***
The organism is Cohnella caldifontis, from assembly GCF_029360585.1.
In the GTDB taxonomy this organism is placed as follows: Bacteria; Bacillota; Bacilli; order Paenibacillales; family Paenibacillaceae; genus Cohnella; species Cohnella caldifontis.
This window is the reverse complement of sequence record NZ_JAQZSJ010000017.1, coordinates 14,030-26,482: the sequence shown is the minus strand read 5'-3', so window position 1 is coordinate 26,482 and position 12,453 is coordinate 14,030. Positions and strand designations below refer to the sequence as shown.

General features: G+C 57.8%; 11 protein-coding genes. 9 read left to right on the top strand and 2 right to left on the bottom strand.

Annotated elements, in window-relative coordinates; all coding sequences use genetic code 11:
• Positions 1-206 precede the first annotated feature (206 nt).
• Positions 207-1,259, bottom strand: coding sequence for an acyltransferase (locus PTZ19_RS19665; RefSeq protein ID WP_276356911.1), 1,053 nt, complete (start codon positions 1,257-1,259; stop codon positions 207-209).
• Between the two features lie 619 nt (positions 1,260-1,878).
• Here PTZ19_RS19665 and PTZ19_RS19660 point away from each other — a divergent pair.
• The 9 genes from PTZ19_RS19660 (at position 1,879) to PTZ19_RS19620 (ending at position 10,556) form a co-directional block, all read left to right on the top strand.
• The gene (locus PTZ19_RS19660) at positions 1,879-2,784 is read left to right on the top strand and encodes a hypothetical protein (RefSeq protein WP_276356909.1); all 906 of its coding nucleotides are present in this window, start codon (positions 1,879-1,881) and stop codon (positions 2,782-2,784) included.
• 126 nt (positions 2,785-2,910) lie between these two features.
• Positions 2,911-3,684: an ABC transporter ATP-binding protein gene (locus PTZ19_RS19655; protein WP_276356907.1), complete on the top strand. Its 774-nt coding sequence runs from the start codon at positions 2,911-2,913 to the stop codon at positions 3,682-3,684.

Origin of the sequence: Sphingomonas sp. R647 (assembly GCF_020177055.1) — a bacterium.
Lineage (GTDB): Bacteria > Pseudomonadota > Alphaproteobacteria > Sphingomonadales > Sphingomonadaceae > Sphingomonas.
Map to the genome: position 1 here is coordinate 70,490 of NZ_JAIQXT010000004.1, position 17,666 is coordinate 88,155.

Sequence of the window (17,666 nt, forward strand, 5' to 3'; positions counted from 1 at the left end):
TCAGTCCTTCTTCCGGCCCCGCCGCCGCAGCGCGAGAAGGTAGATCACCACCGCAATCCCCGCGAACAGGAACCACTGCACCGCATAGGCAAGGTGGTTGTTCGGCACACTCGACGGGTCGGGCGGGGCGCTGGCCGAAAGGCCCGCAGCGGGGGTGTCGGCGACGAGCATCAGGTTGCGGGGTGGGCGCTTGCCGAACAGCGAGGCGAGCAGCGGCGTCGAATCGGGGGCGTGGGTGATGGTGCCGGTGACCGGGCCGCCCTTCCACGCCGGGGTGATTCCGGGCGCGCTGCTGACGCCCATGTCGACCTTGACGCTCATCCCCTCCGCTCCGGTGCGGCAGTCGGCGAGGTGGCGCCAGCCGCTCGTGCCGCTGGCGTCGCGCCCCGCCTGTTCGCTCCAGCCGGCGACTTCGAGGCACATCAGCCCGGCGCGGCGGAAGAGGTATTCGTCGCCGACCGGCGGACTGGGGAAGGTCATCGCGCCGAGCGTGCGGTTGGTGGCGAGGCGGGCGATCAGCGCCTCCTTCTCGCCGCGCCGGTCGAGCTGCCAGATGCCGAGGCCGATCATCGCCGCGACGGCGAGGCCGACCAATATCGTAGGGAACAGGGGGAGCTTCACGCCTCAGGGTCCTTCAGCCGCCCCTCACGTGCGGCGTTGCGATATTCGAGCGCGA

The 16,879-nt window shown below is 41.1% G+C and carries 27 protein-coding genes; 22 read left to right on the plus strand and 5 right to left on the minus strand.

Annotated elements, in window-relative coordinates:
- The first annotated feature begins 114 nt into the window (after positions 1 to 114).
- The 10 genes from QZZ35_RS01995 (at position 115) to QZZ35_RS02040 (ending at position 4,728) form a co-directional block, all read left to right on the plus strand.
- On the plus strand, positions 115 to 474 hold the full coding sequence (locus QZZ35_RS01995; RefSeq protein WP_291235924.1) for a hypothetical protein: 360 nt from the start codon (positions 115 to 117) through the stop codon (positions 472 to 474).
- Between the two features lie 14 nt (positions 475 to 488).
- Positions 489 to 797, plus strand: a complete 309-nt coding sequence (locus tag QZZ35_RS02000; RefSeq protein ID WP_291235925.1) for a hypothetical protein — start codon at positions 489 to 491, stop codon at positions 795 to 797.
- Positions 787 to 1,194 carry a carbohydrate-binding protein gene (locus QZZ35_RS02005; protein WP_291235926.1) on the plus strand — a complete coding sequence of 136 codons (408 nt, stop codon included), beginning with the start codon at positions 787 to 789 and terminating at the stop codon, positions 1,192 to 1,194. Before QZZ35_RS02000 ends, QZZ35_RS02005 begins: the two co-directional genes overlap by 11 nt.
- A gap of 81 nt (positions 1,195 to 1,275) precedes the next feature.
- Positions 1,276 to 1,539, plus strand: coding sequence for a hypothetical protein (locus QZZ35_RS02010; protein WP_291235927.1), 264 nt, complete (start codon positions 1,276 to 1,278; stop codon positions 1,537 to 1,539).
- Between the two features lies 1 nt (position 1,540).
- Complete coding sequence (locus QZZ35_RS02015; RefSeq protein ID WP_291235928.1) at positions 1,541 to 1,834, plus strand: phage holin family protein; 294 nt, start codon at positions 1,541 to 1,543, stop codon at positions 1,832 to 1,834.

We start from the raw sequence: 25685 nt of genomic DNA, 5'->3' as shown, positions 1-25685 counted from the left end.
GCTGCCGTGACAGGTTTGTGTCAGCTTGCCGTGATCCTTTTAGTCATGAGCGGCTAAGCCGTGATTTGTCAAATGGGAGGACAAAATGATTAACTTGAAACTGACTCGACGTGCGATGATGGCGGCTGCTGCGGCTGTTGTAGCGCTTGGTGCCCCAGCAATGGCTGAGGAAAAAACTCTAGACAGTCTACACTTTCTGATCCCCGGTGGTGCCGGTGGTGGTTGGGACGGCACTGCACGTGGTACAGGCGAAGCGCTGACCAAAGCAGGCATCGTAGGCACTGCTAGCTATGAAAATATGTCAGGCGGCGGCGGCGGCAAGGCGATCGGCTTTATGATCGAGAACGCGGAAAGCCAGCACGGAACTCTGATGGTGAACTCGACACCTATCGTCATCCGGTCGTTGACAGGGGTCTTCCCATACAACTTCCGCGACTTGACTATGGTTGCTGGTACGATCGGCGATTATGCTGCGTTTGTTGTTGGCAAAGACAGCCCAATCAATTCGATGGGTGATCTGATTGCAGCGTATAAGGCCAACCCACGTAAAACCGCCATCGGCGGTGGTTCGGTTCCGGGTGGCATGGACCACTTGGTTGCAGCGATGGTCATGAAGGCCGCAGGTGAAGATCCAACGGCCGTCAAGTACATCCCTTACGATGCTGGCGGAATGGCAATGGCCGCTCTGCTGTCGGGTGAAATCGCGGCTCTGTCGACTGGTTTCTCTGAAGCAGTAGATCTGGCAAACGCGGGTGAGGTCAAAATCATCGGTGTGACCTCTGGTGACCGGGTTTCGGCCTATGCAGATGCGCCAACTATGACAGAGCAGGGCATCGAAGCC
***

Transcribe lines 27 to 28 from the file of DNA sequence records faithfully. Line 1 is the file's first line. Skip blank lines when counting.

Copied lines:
- A gap of 81 nt (positions 1,195 to 1,275) precedes the next feature.
- Positions 1,276 to 1,539, plus strand: coding sequence for a hypothetical protein (locus QZZ35_RS02010; protein WP_291235927.1), 264 nt, complete (start codon positions 1,276 to 1,278; stop codon positions 1,537 to 1,539).